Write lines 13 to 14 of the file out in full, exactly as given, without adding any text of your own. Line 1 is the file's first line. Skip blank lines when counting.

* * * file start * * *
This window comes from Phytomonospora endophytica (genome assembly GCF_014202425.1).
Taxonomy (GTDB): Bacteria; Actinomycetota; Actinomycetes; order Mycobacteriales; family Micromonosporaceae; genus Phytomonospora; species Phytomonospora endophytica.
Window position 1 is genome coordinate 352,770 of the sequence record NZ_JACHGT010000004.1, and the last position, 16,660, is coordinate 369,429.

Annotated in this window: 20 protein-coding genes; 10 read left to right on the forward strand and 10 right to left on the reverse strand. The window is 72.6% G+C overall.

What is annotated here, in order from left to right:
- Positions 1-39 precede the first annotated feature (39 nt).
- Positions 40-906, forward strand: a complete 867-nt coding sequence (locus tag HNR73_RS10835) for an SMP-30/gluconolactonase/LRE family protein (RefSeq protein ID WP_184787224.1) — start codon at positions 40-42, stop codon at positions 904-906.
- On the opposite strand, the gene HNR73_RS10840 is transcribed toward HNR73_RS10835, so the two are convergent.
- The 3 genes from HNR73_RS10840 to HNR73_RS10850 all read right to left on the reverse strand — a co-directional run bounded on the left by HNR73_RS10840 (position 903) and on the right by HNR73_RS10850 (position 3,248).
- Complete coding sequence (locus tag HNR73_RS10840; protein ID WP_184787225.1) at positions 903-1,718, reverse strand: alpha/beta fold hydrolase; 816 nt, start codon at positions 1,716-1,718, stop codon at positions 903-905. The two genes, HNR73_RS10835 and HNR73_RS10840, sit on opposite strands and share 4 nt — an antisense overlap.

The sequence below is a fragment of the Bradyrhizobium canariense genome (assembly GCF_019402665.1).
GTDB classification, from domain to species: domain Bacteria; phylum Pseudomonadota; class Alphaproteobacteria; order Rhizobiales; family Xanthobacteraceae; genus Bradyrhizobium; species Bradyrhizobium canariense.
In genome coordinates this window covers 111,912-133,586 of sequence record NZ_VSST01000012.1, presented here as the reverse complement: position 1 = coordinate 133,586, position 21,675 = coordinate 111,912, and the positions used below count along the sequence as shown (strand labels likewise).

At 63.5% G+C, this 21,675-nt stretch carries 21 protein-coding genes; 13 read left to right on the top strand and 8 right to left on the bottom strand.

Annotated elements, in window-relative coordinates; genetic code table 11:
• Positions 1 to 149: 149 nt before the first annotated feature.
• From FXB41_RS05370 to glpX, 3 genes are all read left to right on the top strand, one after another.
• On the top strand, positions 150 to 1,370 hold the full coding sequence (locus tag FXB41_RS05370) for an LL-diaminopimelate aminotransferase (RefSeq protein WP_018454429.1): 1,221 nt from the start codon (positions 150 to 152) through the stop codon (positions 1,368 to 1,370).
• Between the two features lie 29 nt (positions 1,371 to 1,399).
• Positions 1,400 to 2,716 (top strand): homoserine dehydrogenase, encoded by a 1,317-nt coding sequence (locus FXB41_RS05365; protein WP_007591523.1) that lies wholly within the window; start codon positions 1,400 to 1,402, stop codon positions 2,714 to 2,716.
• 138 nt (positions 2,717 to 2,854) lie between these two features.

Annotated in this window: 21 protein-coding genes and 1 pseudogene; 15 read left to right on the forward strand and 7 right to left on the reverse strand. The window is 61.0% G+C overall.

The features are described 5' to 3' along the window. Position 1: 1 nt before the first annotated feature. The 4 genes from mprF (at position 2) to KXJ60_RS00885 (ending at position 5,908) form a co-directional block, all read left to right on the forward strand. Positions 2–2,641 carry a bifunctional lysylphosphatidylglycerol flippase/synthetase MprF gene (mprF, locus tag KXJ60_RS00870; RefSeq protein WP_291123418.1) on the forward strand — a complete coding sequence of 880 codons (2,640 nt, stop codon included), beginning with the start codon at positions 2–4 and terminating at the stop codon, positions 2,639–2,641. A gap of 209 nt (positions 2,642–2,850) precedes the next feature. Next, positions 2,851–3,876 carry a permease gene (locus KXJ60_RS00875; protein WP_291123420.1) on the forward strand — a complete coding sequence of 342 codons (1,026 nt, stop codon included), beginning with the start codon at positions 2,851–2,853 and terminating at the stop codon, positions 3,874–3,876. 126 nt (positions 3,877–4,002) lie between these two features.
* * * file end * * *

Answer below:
In genome coordinates this window covers 111,912-133,586 of sequence record NZ_VSST01000012.1, presented here as the reverse complement: position 1 = coordinate 133,586, position 21,675 = coordinate 111,912, and the positions used below count along the sequence as shown (strand labels likewise).

At 63.5% G+C, this 21,675-nt stretch carries 21 protein-coding genes; 13 read left to right on the top strand and 8 right to left on the bottom strand.